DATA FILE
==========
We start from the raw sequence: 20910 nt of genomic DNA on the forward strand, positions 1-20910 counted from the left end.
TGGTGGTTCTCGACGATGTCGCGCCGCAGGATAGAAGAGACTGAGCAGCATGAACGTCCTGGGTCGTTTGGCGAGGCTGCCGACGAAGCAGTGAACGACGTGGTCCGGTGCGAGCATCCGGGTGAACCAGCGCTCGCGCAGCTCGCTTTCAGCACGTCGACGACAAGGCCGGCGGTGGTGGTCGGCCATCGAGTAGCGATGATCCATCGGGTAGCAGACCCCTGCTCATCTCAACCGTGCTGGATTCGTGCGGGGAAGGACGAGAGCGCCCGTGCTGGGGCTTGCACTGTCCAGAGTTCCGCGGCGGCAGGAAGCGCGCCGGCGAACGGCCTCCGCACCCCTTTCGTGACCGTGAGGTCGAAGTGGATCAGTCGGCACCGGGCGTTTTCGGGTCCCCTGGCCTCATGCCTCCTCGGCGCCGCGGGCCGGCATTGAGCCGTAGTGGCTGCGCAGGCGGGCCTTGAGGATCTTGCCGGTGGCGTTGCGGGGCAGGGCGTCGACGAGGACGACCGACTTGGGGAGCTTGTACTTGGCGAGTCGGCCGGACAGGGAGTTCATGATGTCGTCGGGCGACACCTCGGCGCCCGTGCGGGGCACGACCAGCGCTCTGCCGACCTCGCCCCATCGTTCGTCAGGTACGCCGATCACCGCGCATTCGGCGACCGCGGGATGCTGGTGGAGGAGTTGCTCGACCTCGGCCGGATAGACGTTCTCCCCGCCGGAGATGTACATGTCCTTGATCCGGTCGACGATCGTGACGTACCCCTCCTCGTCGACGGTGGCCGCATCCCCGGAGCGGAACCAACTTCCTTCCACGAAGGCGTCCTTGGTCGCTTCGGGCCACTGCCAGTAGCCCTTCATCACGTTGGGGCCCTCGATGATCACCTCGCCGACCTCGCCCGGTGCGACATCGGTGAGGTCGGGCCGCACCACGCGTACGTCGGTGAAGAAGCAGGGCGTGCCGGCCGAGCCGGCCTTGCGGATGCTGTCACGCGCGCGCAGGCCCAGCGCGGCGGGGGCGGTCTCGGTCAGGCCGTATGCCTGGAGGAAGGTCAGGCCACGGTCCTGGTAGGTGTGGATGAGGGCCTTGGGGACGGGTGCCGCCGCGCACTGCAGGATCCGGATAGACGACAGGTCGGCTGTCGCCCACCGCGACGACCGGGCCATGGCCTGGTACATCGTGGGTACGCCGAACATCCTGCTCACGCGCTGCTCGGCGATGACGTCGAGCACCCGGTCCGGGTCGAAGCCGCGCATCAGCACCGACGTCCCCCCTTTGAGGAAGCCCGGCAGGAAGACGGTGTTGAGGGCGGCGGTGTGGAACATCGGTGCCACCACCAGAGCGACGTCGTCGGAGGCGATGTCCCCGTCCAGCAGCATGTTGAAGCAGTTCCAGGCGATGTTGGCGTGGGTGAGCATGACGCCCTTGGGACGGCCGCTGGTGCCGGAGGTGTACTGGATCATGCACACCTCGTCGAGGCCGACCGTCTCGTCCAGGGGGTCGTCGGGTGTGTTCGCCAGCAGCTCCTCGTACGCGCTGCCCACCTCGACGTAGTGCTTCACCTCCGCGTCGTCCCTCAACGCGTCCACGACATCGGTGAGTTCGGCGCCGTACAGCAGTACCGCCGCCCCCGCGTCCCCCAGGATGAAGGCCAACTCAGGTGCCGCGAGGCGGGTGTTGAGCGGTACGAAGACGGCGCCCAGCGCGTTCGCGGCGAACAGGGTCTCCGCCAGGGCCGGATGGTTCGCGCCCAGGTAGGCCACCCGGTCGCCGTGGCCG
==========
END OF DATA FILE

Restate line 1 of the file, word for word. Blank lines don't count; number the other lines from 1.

We start from the raw sequence: 20910 nt of genomic DNA on the forward strand, positions 1-20910 counted from the left end.